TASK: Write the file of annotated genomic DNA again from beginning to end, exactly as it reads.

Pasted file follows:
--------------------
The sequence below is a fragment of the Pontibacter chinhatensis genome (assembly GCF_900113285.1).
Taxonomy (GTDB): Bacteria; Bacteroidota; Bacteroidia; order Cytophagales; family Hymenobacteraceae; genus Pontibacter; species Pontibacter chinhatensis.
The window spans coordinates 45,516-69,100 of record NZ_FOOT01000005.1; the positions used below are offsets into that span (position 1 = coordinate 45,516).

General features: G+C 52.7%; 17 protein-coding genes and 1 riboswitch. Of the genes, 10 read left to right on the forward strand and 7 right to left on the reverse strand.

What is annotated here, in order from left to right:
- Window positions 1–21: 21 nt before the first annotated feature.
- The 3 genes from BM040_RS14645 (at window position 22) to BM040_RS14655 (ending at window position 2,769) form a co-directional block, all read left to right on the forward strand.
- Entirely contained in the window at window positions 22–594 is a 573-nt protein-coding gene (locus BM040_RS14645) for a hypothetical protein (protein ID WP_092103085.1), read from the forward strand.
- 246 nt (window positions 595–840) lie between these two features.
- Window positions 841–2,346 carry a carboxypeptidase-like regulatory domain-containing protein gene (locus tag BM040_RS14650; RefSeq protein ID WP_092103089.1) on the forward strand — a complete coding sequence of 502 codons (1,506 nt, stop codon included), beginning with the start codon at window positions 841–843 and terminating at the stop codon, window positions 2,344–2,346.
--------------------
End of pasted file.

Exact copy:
The sequence below is a fragment of the Pontibacter chinhatensis genome (assembly GCF_900113285.1).
Taxonomy (GTDB): Bacteria; Bacteroidota; Bacteroidia; order Cytophagales; family Hymenobacteraceae; genus Pontibacter; species Pontibacter chinhatensis.
The window spans coordinates 45,516-69,100 of record NZ_FOOT01000005.1; the positions used below are offsets into that span (position 1 = coordinate 45,516).

General features: G+C 52.7%; 17 protein-coding genes and 1 riboswitch. Of the genes, 10 read left to right on the forward strand and 7 right to left on the reverse strand.

What is annotated here, in order from left to right:
- Window positions 1–21: 21 nt before the first annotated feature.
- The 3 genes from BM040_RS14645 (at window position 22) to BM040_RS14655 (ending at window position 2,769) form a co-directional block, all read left to right on the forward strand.
- Entirely contained in the window at window positions 22–594 is a 573-nt protein-coding gene (locus BM040_RS14645) for a hypothetical protein (protein ID WP_092103085.1), read from the forward strand.
- 246 nt (window positions 595–840) lie between these two features.
- Window positions 841–2,346 carry a carboxypeptidase-like regulatory domain-containing protein gene (locus tag BM040_RS14650; RefSeq protein ID WP_092103089.1) on the forward strand — a complete coding sequence of 502 codons (1,506 nt, stop codon included), beginning with the start codon at window positions 841–843 and terminating at the stop codon, window positions 2,344–2,346.